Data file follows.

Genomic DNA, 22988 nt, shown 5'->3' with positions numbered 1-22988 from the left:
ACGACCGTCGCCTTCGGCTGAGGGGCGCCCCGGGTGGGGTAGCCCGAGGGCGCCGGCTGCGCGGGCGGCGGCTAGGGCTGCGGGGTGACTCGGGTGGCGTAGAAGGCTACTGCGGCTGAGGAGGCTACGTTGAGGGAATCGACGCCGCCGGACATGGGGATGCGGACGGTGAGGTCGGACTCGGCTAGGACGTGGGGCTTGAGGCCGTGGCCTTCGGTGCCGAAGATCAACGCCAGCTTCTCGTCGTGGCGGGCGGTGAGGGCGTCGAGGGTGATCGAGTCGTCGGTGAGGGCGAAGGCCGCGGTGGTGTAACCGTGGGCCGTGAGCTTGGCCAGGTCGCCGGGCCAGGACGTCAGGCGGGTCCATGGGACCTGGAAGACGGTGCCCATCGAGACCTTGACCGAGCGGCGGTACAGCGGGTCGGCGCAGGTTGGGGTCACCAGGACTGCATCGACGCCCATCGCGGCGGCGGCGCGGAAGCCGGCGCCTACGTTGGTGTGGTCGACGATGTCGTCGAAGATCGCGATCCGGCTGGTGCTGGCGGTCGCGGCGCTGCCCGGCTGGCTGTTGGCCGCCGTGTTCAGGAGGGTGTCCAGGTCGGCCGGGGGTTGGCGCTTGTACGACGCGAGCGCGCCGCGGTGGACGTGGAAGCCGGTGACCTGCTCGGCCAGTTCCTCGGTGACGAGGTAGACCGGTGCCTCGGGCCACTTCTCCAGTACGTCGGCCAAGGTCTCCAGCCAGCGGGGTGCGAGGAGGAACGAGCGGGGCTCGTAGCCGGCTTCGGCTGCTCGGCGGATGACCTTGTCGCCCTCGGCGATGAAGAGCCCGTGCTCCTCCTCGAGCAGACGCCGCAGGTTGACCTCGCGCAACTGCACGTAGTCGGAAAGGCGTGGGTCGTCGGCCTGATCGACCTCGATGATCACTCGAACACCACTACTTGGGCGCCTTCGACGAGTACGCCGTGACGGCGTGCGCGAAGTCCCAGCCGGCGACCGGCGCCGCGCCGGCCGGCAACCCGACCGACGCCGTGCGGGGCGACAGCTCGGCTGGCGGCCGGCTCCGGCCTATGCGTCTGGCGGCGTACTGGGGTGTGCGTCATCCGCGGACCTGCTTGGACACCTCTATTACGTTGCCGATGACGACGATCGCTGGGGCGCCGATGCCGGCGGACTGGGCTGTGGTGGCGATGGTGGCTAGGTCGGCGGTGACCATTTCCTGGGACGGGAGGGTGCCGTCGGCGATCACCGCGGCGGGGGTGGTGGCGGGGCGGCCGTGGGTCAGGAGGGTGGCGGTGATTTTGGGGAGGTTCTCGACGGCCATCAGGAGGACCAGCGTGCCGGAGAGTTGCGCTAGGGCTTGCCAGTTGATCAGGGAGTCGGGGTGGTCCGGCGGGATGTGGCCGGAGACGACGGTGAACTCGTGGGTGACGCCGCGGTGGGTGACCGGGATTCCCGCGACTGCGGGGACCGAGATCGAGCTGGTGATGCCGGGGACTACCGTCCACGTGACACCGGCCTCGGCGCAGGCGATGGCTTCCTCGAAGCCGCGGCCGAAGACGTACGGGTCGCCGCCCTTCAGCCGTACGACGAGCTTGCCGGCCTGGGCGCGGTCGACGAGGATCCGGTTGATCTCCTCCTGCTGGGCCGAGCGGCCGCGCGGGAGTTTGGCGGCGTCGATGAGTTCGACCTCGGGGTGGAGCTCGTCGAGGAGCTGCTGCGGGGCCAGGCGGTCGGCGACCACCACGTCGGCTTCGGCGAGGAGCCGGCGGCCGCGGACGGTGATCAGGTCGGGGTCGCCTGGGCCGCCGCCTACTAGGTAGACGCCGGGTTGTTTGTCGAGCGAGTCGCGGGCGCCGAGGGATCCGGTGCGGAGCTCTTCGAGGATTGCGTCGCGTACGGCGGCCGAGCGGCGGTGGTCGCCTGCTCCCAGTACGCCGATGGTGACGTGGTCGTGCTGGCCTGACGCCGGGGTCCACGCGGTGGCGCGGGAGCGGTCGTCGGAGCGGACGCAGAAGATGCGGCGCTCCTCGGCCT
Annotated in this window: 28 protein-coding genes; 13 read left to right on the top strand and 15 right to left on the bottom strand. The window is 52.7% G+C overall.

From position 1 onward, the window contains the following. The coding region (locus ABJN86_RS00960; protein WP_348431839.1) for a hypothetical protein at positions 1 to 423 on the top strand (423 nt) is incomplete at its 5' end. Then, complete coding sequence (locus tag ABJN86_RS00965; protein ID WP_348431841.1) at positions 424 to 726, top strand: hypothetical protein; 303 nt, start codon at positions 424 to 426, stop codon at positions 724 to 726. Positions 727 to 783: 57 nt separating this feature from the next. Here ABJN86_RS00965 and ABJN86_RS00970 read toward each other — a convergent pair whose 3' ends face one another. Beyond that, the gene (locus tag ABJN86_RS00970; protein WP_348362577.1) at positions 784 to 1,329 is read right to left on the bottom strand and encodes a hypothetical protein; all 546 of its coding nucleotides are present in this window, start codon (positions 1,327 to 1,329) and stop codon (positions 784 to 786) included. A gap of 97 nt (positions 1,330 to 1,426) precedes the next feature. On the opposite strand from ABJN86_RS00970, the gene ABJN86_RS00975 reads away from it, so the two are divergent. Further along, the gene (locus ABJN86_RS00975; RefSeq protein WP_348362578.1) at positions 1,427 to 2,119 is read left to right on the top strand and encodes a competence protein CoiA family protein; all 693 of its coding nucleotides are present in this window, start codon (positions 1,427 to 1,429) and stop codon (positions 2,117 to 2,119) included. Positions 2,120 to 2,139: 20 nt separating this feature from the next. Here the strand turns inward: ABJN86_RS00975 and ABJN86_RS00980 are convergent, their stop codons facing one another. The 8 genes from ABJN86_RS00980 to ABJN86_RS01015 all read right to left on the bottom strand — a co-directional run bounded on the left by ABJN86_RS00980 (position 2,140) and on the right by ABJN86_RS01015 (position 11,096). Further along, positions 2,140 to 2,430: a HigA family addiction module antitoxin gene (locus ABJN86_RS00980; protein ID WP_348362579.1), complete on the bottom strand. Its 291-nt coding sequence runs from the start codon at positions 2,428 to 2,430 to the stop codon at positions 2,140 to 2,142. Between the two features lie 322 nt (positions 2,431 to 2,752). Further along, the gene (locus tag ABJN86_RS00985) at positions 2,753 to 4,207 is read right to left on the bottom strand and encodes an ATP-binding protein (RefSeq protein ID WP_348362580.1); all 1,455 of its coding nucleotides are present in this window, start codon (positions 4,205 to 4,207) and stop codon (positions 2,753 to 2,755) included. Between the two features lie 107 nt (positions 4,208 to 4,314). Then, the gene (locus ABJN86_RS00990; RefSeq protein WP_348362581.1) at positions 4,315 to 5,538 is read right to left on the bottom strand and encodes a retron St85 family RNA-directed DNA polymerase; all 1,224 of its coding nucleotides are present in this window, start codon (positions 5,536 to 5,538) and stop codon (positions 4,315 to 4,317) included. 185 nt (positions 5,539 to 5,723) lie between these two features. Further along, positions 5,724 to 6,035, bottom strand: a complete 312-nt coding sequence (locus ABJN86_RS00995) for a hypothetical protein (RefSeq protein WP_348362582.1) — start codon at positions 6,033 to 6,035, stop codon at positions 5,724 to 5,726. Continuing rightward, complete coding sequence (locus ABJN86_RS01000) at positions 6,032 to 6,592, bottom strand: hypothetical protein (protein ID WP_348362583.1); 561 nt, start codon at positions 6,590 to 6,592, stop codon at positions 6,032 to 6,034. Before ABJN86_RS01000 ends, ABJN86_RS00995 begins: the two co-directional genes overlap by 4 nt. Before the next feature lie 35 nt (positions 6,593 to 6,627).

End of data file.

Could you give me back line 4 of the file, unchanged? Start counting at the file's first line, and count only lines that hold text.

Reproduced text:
From position 1 onward, the window contains the following. The coding region (locus ABJN86_RS00960; protein WP_348431839.1) for a hypothetical protein at positions 1 to 423 on the top strand (423 nt) is incomplete at its 5' end. Then, complete coding sequence (locus tag ABJN86_RS00965; protein ID WP_348431841.1) at positions 424 to 726, top strand: hypothetical protein; 303 nt, start codon at positions 424 to 426, stop codon at positions 724 to 726. Positions 727 to 783: 57 nt separating this feature from the next. Here ABJN86_RS00965 and ABJN86_RS00970 read toward each other — a convergent pair whose 3' ends face one another. Beyond that, the gene (locus tag ABJN86_RS00970; protein WP_348362577.1) at positions 784 to 1,329 is read right to left on the bottom strand and encodes a hypothetical protein; all 546 of its coding nucleotides are present in this window, start codon (positions 1,327 to 1,329) and stop codon (positions 784 to 786) included. A gap of 97 nt (positions 1,330 to 1,426) precedes the next feature. On the opposite strand from ABJN86_RS00970, the gene ABJN86_RS00975 reads away from it, so the two are divergent. Further along, the gene (locus ABJN86_RS00975; RefSeq protein WP_348362578.1) at positions 1,427 to 2,119 is read left to right on the top strand and encodes a competence protein CoiA family protein; all 693 of its coding nucleotides are present in this window, start codon (positions 1,427 to 1,429) and stop codon (positions 2,117 to 2,119) included. Positions 2,120 to 2,139: 20 nt separating this feature from the next. Here the strand turns inward: ABJN86_RS00975 and ABJN86_RS00980 are convergent, their stop codons facing one another. The 8 genes from ABJN86_RS00980 to ABJN86_RS01015 all read right to left on the bottom strand — a co-directional run bounded on the left by ABJN86_RS00980 (position 2,140) and on the right by ABJN86_RS01015 (position 11,096). Further along, positions 2,140 to 2,430: a HigA family addiction module antitoxin gene (locus ABJN86_RS00980; protein ID WP_348362579.1), complete on the bottom strand. Its 291-nt coding sequence runs from the start codon at positions 2,428 to 2,430 to the stop codon at positions 2,140 to 2,142. Between the two features lie 322 nt (positions 2,431 to 2,752). Further along, the gene (locus tag ABJN86_RS00985) at positions 2,753 to 4,207 is read right to left on the bottom strand and encodes an ATP-binding protein (RefSeq protein ID WP_348362580.1); all 1,455 of its coding nucleotides are present in this window, start codon (positions 4,205 to 4,207) and stop codon (positions 2,753 to 2,755) included. Between the two features lie 107 nt (positions 4,208 to 4,314). Then, the gene (locus ABJN86_RS00990; RefSeq protein WP_348362581.1) at positions 4,315 to 5,538 is read right to left on the bottom strand and encodes a retron St85 family RNA-directed DNA polymerase; all 1,224 of its coding nucleotides are present in this window, start codon (positions 5,536 to 5,538) and stop codon (positions 4,315 to 4,317) included. 185 nt (positions 5,539 to 5,723) lie between these two features. Further along, positions 5,724 to 6,035, bottom strand: a complete 312-nt coding sequence (locus ABJN86_RS00995) for a hypothetical protein (RefSeq protein WP_348362582.1) — start codon at positions 6,033 to 6,035, stop codon at positions 5,724 to 5,726. Continuing rightward, complete coding sequence (locus ABJN86_RS01000) at positions 6,032 to 6,592, bottom strand: hypothetical protein (protein ID WP_348362583.1); 561 nt, start codon at positions 6,590 to 6,592, stop codon at positions 6,032 to 6,034. Before ABJN86_RS01000 ends, ABJN86_RS00995 begins: the two co-directional genes overlap by 4 nt. Before the next feature lie 35 nt (positions 6,593 to 6,627).